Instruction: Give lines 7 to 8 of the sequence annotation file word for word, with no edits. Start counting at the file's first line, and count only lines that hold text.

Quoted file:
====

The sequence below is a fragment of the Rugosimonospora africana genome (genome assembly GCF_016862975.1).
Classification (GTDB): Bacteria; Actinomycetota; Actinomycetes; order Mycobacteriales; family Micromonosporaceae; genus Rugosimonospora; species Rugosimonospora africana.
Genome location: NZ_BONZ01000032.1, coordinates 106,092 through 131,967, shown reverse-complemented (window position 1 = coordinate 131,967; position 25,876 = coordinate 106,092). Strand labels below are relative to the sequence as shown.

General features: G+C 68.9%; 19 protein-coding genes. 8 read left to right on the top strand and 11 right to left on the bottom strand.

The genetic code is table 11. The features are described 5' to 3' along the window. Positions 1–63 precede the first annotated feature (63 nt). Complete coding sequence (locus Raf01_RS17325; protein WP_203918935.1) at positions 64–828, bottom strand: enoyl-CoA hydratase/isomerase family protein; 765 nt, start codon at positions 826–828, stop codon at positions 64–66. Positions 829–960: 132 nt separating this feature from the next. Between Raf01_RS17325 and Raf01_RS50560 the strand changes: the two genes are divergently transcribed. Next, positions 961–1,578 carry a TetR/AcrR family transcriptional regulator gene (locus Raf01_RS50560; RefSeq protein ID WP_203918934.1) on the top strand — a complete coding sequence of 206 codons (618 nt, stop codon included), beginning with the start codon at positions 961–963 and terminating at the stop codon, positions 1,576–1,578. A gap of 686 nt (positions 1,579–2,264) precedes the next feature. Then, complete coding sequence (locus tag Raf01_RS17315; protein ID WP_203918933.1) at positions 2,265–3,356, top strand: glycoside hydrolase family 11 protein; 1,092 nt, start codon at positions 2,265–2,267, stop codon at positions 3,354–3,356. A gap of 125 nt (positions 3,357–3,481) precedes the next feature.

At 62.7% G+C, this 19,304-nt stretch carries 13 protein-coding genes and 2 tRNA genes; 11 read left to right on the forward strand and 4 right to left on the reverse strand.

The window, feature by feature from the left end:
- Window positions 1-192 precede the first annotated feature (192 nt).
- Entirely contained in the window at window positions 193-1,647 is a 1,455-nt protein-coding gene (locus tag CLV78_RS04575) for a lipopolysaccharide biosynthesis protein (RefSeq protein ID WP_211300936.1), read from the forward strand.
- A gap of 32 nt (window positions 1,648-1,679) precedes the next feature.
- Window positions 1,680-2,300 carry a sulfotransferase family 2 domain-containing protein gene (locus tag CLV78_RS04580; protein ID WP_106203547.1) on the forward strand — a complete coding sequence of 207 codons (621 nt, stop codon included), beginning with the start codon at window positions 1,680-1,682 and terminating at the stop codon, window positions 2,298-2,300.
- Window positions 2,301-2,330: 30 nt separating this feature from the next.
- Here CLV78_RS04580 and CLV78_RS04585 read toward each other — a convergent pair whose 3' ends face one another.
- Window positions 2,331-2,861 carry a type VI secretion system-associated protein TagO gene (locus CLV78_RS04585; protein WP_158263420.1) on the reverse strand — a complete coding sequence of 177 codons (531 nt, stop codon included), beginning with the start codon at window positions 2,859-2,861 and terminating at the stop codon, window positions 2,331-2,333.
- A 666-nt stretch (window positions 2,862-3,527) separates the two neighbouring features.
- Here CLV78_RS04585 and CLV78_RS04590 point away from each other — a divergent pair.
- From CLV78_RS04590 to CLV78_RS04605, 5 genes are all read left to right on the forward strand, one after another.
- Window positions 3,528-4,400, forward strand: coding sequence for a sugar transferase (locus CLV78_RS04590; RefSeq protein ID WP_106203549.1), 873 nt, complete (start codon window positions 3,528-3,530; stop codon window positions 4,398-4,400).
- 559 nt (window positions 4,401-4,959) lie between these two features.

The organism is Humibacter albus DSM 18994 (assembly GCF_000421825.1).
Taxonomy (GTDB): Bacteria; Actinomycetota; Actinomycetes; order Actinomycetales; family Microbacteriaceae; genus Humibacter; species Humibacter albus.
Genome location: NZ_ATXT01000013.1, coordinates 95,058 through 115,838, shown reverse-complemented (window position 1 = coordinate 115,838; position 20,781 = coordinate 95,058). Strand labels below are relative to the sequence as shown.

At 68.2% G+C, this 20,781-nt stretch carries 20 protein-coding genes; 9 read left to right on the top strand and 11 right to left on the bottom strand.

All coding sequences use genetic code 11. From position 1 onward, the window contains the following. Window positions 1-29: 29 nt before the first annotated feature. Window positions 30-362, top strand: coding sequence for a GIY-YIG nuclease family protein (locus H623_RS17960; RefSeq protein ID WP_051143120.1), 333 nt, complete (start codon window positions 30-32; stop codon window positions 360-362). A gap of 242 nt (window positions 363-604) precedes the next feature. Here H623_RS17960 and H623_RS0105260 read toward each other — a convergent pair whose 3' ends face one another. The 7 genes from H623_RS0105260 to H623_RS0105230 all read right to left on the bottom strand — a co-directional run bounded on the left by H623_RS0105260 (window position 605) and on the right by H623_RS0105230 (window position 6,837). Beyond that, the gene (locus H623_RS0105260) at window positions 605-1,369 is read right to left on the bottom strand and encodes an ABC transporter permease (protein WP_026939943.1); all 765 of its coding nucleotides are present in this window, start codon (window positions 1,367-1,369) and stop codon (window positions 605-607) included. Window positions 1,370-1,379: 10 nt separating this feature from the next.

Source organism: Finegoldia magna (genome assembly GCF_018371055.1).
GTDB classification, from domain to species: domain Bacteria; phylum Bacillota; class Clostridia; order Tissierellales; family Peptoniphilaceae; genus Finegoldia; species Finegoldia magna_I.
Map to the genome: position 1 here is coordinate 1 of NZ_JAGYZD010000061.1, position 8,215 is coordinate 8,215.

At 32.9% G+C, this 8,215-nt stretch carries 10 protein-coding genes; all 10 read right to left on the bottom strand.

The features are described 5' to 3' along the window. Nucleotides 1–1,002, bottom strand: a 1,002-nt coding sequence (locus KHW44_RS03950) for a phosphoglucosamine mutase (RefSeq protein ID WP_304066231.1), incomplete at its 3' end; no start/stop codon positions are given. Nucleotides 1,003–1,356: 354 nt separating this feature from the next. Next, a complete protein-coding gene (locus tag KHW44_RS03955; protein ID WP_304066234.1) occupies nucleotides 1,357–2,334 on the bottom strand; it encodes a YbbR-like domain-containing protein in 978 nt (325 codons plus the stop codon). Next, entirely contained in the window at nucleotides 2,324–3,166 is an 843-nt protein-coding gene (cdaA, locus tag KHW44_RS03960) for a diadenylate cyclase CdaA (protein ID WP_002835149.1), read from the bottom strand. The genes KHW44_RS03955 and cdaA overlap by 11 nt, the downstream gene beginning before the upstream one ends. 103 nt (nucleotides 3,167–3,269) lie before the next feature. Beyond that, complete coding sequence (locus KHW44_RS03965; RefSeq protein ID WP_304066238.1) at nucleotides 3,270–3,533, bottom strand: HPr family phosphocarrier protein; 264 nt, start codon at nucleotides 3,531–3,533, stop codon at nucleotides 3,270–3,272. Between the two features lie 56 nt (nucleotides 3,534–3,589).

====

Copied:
The window, feature by feature from the left end:
- Window positions 1-192 precede the first annotated feature (192 nt).